On the other hand, it may still not be a fair comparison. 75% of what PLoS publishes is in PLoS ONE, which is really a very different publishing model. For example, they do no copyediting. One can debate how much this matters, but it’s a major expense in preparing a paper for publication. Even if you can’t see the difference in what PLoS ONE publishes (I haven’t looked at enough papers to know whether you can), it’s hard to tell what that means. For example, maybe authors whose papers need a lot of editing are not submitting them to PLoS ONE, but rather to other journals that provide copyediting. Or maybe they are, but they are paying for an English editing service, or they are relying on friends with strong language skills for volunteer copyediting. So it’s possible that by not providing copyediting, PLoS ONE is not actually decreasing the costs to the research community, but rather just shifting them off of their books.

    I don’t think there’s enough publicly available data to estimate these effects. My guess (based on what I’ve heard about costs from a smaller publisher) is that the PLoS ONE publishing model would account for much of the missing factor of 2, but it’s not clear how close it might come to covering all of it.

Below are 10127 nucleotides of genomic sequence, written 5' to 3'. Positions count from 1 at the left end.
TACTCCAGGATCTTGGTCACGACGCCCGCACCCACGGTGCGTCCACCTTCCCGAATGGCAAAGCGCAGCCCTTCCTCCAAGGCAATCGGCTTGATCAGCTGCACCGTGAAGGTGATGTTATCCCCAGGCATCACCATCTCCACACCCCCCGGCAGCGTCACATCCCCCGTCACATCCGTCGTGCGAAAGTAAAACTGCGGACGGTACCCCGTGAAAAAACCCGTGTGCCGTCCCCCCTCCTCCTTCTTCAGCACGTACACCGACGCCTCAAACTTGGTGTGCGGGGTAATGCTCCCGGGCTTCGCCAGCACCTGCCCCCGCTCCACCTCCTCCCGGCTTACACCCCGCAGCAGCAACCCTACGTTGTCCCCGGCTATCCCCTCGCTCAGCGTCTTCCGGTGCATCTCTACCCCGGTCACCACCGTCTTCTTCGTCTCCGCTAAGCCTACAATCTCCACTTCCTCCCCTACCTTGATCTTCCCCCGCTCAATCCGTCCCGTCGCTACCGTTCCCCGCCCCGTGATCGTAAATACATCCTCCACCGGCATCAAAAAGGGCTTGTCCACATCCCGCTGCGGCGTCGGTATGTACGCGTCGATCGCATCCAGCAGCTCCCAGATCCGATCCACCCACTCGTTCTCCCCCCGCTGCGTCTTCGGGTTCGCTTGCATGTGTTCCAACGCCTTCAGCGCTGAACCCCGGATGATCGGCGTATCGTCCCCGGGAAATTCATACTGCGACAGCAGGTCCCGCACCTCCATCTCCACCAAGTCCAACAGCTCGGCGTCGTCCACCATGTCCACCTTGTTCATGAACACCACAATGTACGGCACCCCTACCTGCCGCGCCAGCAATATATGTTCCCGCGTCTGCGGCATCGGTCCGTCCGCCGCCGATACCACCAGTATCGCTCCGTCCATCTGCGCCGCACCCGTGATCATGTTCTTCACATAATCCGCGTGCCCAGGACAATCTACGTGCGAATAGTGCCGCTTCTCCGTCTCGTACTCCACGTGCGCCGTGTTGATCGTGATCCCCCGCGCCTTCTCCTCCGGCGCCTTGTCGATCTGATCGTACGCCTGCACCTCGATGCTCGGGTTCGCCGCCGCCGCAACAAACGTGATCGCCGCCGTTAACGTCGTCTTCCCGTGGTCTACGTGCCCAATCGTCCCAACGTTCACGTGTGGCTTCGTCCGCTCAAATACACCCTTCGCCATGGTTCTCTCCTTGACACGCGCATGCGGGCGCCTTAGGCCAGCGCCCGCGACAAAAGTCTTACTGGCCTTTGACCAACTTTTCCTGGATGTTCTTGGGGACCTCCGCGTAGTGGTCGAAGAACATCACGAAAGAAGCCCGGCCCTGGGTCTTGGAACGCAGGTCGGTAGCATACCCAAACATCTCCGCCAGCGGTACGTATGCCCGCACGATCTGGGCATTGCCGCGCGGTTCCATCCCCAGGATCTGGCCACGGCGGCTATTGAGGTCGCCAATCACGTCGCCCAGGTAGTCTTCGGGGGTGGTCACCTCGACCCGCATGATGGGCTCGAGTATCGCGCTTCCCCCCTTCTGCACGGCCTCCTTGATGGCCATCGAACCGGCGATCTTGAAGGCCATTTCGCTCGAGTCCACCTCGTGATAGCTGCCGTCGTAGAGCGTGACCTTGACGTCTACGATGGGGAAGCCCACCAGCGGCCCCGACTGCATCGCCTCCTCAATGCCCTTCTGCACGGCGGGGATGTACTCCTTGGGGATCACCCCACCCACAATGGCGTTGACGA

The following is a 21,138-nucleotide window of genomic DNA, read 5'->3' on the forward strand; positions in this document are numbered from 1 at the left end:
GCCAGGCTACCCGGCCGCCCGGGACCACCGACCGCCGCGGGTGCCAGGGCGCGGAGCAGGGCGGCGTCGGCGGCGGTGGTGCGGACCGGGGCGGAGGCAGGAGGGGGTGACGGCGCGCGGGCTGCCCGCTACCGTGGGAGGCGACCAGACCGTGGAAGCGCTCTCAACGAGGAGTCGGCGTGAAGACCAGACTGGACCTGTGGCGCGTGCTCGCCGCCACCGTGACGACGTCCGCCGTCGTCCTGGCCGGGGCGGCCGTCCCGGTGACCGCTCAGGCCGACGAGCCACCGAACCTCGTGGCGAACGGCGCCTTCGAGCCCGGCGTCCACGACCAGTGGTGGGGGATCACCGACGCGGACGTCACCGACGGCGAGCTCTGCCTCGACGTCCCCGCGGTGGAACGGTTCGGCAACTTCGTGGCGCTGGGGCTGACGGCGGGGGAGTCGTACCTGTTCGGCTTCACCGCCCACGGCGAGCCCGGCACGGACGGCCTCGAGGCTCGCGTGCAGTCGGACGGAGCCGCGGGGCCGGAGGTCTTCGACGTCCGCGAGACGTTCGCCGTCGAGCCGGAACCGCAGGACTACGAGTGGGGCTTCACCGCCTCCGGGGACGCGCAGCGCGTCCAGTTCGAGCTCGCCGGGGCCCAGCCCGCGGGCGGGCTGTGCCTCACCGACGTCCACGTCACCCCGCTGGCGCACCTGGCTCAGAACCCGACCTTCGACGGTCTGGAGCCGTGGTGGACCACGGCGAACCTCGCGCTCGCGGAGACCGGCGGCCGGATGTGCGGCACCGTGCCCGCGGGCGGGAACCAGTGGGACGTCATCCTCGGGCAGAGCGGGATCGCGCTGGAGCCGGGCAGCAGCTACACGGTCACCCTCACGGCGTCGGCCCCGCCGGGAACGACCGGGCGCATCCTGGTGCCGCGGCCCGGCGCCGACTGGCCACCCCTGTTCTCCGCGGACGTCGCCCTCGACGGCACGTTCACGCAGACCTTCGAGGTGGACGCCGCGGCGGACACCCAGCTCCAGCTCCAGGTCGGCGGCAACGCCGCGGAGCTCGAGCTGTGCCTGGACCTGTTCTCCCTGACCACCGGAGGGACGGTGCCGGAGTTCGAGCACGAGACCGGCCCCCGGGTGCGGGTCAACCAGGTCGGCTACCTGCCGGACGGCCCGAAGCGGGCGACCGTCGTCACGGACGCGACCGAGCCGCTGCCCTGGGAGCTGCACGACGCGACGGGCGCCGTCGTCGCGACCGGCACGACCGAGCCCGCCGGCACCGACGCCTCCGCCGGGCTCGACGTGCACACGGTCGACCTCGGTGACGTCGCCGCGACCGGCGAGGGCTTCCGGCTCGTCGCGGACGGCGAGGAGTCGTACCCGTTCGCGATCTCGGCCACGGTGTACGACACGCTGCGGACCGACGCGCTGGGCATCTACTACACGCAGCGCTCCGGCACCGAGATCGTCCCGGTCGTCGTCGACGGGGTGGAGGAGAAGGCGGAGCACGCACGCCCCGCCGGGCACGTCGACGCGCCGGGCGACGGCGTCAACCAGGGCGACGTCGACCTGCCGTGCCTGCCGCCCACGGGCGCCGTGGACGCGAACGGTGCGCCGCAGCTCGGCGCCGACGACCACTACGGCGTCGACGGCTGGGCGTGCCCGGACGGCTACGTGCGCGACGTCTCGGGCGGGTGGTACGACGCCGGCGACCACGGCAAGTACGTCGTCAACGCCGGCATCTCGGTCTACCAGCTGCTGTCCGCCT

In any case, this doesn’t seem to have much to do with open access per se. Instead, I see three issues: PLoS is not trying to make a profit, they are providing fewer services, and they may be more efficient overall. Disentangling the latter two issues is tricky.

    Unfortunately, what makes these sorts of calculations even more of a mess is that other factors start to intervene. It’s not clear that cost per article is really how we should normalize things (it’s just a simple way to assess fees that doesn’t create incentives to write cryptic articles in as few pages as possible). For example, normalizing per article gives a modest advantage to journals with high acceptance rates, since they have to process fewer submissions per published paper. There’s no single, ideal normalization, since some costs arise per submission, some per published article, some per page (or other measure of length), etc.

    I completely agree with you that Elsevier’s prices are outrageous, and that the community needs to do something about this. I don’t want to come across as trying to defend Elsevier, just to help add enough caveats that Elsevier can’t complain they are being treated unfairly.


  5. [...] think the war on the exploiters of scientific publishing is being won. They said it would never happen — but it just has. Hopefully, we can soon turn our attention to the textbook racket. Share this:TwitterLike [...]

  6. Benoît Régent-Kloeckner Says:

    It might be easy to overestimate the range of this piece of news, since in mathematics the weight of Elsevier is relatively low (especially compared to Springer). When you see a math department cancel their Springer subscriptions, then you can tell something is really happening.

    I mainly stress this to say that we cannot consider that things will happen by themselves now, we still need to push hard to make them happen. But I agree it seems the perfect timing to push.